Three studies examined the effects of experimentally induced motivational orientations on the subtly different positive affects of vitality and happiness. We hypothesized, based on self-determination theory (Deci & Ryan, 1991; Ryan & Frederick, 1997), that doing well when autonomously motivated would enhance subjective vitality relative to doing well when controlled in one's motivation, but that doing well under the two motivational states would not have differential effects on happiness. Two experiments in which motivation was induced by instructions to participants about task engagement and a third experiment using an attributional methodology yielded the hypothesized pattern of effects. Results are discussed in terms of the importance of differentiating positive outcomes in terms of their underlying motives and of giving increased attention to understanding restorative environments.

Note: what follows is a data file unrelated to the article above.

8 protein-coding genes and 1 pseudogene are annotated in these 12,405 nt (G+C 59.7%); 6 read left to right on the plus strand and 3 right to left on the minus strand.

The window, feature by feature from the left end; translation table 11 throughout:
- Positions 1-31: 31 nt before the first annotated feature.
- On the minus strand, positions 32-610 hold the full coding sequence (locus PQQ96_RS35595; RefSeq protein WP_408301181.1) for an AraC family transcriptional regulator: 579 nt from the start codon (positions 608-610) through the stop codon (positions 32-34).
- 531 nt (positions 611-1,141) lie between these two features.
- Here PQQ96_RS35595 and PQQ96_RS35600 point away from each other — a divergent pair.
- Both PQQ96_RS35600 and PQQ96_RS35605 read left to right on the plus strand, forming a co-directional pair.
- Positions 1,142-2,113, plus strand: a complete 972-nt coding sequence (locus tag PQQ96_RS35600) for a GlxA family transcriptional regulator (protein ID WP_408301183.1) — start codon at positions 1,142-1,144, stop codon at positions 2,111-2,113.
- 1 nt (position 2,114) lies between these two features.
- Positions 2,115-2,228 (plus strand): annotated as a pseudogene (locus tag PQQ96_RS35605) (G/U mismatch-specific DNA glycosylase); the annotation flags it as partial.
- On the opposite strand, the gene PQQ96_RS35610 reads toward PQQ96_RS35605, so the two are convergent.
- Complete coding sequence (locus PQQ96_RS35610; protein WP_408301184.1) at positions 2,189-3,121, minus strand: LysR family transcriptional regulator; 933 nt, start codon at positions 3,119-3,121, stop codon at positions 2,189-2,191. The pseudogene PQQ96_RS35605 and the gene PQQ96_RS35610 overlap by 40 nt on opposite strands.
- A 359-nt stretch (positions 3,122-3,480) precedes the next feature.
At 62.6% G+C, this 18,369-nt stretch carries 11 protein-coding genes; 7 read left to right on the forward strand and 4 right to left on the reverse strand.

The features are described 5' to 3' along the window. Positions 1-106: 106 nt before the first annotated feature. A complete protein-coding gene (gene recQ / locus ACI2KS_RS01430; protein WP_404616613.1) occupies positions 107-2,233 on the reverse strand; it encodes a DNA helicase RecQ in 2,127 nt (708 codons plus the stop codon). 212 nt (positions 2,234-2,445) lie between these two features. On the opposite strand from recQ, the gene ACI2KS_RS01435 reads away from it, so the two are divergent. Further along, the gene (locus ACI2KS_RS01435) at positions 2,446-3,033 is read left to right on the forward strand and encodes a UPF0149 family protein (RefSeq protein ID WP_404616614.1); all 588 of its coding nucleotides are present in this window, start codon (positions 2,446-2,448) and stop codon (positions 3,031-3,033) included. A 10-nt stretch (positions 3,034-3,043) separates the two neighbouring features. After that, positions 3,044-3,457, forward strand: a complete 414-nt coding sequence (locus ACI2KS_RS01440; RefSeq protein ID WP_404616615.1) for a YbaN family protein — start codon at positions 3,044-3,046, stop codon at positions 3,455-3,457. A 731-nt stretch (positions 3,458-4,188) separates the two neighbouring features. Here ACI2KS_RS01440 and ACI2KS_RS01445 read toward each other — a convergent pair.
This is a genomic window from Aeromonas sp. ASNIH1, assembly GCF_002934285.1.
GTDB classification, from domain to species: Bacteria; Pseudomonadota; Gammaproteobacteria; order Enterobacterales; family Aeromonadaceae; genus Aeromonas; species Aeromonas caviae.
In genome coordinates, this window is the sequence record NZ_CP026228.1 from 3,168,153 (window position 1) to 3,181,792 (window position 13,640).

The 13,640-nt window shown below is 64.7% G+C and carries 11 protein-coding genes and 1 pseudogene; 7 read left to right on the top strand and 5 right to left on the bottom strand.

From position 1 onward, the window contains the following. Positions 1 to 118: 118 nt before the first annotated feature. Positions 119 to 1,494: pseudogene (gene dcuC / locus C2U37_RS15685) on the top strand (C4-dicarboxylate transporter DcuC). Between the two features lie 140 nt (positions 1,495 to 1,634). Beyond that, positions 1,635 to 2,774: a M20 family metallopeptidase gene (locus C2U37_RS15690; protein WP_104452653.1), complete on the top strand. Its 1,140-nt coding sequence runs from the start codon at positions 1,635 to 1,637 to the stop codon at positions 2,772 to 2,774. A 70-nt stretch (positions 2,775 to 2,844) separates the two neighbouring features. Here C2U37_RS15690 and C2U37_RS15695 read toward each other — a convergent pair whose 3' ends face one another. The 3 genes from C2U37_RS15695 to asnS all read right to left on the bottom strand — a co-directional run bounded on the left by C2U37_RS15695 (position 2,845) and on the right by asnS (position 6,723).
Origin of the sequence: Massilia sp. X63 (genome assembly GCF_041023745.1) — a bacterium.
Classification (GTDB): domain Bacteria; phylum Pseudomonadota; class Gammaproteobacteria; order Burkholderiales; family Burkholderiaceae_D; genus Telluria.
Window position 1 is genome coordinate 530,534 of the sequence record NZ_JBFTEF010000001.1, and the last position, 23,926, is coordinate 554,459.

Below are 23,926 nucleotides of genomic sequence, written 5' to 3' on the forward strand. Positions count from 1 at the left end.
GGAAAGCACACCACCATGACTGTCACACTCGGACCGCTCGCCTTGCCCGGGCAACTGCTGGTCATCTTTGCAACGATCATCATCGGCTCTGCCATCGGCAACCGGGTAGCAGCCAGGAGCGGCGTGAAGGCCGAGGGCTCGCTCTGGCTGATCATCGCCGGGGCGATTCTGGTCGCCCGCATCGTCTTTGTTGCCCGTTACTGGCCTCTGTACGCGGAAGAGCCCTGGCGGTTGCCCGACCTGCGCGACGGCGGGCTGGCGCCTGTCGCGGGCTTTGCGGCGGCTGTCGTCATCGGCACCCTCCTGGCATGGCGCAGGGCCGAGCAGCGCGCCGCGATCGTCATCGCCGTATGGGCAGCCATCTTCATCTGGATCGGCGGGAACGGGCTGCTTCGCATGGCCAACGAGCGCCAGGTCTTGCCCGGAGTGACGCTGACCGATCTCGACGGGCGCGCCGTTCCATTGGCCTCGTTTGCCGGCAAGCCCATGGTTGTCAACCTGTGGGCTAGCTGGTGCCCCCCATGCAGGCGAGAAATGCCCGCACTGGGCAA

Bibliographical noteFunding Information:
This research was supported in part by a research grant from the National Institute of Mental Health (MH 53385).
- Intrinsic motivation
- Positive affect
- Self-determination theory